@ From page 78 of ' When Two or Three'
@ From page 78 of ' When Two or Three'
At the Organ of The Regal, Edmonton
This listing contains language that some may find offensive.
Wilhelm Backhaus (pianoforte) :
Waltzes Nos. I, 2, 15 (Op. 39) (Brahms)
Elena Gerhardt (mezzo-soprano) :
Vor dem Fenster (At the Window) (Brahms) ; Nachtigall (The Nightingale) (Brahms) ; Feldeinsamkeit (In Summer Fields) (Brahms)
Wilhelm Backhaus : Scherzo in E flat, Op. 4 (Brahms)
Directed by HARRY DAVIDSON
The Commodore Theatre,
Hammersmith Time Signal, Greenwich, at 2.0
Round the Countryside-5
' Snakes '
' The Key of G'
ERNEST READ, F.R.A.M.
E. M. STÉPHAN and E. R. MONTEIL
The Situation Abroad-2
MARGARET S. MILLER , Ph.D.
THE PORTLAND STRING QUARTET:
Alan Bartlett (violin) ; Ralph Nicholson (violin); Violet Brough (viola) ; Barbara
LEONIE ZIFADO (soprano)
Directed by HENRY HALL
including Weather Forecast and Bulletin for Farmers
under the direction of C. SANFORD TERRY , Litt.D., Mus.D., LL.D. (Hon. Fellow of Clare College,
KENNETH ELLIS (bass)
ERNEST LusH (harpsichord)
Cantata, Amore traditore (False love, thou traitor perjured)
E. M. STÉPHAN and CAMILLE VIÈRE
'Forces that Mould our Lives'-6
H. A. MESS, PH.D.
This evening, in his last talk in this series, Dr. H. A. Mess is to discuss leadership as a force moulding our lives. He will show how the giving and taking of leadership are instinctive in mankind. He will talk about institutional leadership, or leadership by virtue of office. About the crowd representative and the human symbol. About dominant leadership, or leadership by force of personality. About crowd exponents and persuasive leadership. And, finally, about the place of pioneer and martyr.
Professor W. G. de Burgh is to give his opening talk in Part 11 of this series. Part II is to deal with Humanism and Morals.
by PHILIP WADE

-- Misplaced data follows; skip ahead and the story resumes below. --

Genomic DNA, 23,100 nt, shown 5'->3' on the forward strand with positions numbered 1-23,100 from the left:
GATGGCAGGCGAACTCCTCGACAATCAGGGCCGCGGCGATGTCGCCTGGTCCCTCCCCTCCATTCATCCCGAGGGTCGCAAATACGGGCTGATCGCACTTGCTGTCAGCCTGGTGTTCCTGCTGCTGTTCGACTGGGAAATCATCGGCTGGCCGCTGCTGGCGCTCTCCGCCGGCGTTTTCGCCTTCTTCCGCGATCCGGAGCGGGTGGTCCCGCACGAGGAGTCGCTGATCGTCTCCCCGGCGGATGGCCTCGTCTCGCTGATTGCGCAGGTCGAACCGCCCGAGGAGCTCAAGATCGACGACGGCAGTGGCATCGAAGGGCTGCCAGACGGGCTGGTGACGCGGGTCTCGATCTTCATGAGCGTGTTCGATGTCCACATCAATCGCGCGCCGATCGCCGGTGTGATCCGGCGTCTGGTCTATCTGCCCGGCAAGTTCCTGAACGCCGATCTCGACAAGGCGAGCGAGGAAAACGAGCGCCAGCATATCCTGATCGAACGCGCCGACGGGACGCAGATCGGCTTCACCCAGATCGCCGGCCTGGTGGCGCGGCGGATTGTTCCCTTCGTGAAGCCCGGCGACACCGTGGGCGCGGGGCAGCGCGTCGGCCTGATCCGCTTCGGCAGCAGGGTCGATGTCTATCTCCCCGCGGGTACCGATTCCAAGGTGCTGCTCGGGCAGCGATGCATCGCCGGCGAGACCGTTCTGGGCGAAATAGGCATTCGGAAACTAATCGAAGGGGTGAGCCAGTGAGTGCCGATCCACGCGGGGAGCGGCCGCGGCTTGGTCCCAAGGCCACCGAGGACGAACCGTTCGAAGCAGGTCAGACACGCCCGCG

Produced by HOWARD ROSE
Most of us at some time or other have looked through an old photograph album-the family kind, bound in leather with gilt clasps-and have wondered what sort of lives were really led by the men in chimney-pot hats and the women .in crinolines looking up at us with such surprised expressions from the stiff pages.
A picture like that was taken in Edinburgh in 1860-Wedding Group- and Philip Wade 's play is an attempt to describe how it came to he taken. One thing is certain-if things had not fallen out as they did, it would never have been taken at all.
Philip Wade jumped into fame as a radio playwright with Family Tree four years ago, and enhanced his reputation with Oranges and Lemons. He was featured in ' People You Hear' in April.
An article by Philip Wade will be found on page 3. This play will be repeated in the Regional programme tomorrow night
A Matter of Time and Tune
Featuring TOMMY HANDLEY and FLORENCE OLDHAM
Written and produced by ERNEST LONGSTAFFE
The action takes place at a small house in a provincial town
including Weather Forecast and Forecast for Shipping
Sir WILLIAM BEVERIDGE , K.C.B.
Tonight's broadcast is unique in the fact that it is the only one to be given in the series by a foreigner. Professor Erwin Schrodinger had the distinction of winning the Nobel Prize for Physics in 1933. He is at present over in England, and was especially invited by the University of Oxford to conduct his researches there. He knows England very well, and is well-known for his tolerant and witty comments upon affairs in general.
MURIEL HERBERT (soprano) William Boyce (1710-1779) is chiefly remembered as organist, church-composer and editor of ' Cathedral Music, being a collection in score of the most valuable and useful compositions for that service by the several English masters of the last two hundred years ', a. compilation that, as Grove says,
' served as the basis of the Enghsh cathedral repertory for a century or so after its publication'. But Boyce also distinguished himself in the sphere of theatre music. (His Harlequin's Invasion (1759) contains one song known by everyone 'Heart of Oak'.)
The Shepherd's. Lottery, a ' 'musical entertainment' by one Moses Mendez , for which Boyce wrote the music, was produced at Drury Lane in 1751. The ' symphony ' (or entr'acte, as we should call it) that concludes the suite is a first-rate example of Boyce's sturdy English-ness.
@ LEW STONE AND HIS BAND
Relayed from The Hollywood